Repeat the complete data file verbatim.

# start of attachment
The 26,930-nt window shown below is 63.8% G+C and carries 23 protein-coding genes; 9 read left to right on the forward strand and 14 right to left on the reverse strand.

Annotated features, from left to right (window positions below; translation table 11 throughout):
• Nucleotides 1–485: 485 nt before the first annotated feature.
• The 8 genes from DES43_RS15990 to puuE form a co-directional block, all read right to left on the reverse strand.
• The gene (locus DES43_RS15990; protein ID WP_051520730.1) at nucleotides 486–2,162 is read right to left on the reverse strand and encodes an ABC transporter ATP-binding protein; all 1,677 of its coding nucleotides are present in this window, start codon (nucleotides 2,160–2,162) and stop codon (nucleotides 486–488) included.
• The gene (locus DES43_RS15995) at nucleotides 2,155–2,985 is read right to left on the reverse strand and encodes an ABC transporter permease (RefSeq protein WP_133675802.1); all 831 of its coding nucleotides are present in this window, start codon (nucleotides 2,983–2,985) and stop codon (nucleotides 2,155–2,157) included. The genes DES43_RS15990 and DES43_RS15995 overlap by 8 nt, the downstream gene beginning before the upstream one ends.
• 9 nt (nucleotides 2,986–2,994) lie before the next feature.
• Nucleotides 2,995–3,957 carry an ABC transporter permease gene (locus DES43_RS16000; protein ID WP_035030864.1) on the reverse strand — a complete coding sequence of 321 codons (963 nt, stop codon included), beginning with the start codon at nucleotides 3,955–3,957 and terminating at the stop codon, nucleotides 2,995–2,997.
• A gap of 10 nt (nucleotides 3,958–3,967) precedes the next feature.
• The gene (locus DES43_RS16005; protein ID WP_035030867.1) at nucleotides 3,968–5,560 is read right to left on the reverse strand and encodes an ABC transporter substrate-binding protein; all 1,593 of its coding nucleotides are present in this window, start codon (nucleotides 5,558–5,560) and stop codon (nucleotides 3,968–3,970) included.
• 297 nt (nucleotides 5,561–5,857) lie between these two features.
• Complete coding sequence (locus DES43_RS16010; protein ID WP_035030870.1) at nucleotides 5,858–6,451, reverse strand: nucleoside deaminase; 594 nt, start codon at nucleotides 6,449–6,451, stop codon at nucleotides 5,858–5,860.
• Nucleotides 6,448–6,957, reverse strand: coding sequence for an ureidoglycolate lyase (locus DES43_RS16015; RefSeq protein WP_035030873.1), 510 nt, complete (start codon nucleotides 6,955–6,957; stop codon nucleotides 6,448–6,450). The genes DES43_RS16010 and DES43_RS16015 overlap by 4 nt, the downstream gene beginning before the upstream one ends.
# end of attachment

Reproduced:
The 26,930-nt window shown below is 63.8% G+C and carries 23 protein-coding genes; 9 read left to right on the forward strand and 14 right to left on the reverse strand.

Annotated features, from left to right (window positions below; translation table 11 throughout):
• Nucleotides 1–485: 485 nt before the first annotated feature.
• The 8 genes from DES43_RS15990 to puuE form a co-directional block, all read right to left on the reverse strand.
• The gene (locus DES43_RS15990; protein ID WP_051520730.1) at nucleotides 486–2,162 is read right to left on the reverse strand and encodes an ABC transporter ATP-binding protein; all 1,677 of its coding nucleotides are present in this window, start codon (nucleotides 2,160–2,162) and stop codon (nucleotides 486–488) included.
• The gene (locus DES43_RS15995) at nucleotides 2,155–2,985 is read right to left on the reverse strand and encodes an ABC transporter permease (RefSeq protein WP_133675802.1); all 831 of its coding nucleotides are present in this window, start codon (nucleotides 2,983–2,985) and stop codon (nucleotides 2,155–2,157) included. The genes DES43_RS15990 and DES43_RS15995 overlap by 8 nt, the downstream gene beginning before the upstream one ends.
• 9 nt (nucleotides 2,986–2,994) lie before the next feature.
• Nucleotides 2,995–3,957 carry an ABC transporter permease gene (locus DES43_RS16000; protein ID WP_035030864.1) on the reverse strand — a complete coding sequence of 321 codons (963 nt, stop codon included), beginning with the start codon at nucleotides 3,955–3,957 and terminating at the stop codon, nucleotides 2,995–2,997.
• A gap of 10 nt (nucleotides 3,958–3,967) precedes the next feature.
• The gene (locus DES43_RS16005; protein ID WP_035030867.1) at nucleotides 3,968–5,560 is read right to left on the reverse strand and encodes an ABC transporter substrate-binding protein; all 1,593 of its coding nucleotides are present in this window, start codon (nucleotides 5,558–5,560) and stop codon (nucleotides 3,968–3,970) included.
• 297 nt (nucleotides 5,561–5,857) lie between these two features.
• Complete coding sequence (locus DES43_RS16010; protein ID WP_035030870.1) at nucleotides 5,858–6,451, reverse strand: nucleoside deaminase; 594 nt, start codon at nucleotides 6,449–6,451, stop codon at nucleotides 5,858–5,860.
• Nucleotides 6,448–6,957, reverse strand: coding sequence for an ureidoglycolate lyase (locus DES43_RS16015; RefSeq protein WP_035030873.1), 510 nt, complete (start codon nucleotides 6,955–6,957; stop codon nucleotides 6,448–6,450). The genes DES43_RS16010 and DES43_RS16015 overlap by 4 nt, the downstream gene beginning before the upstream one ends.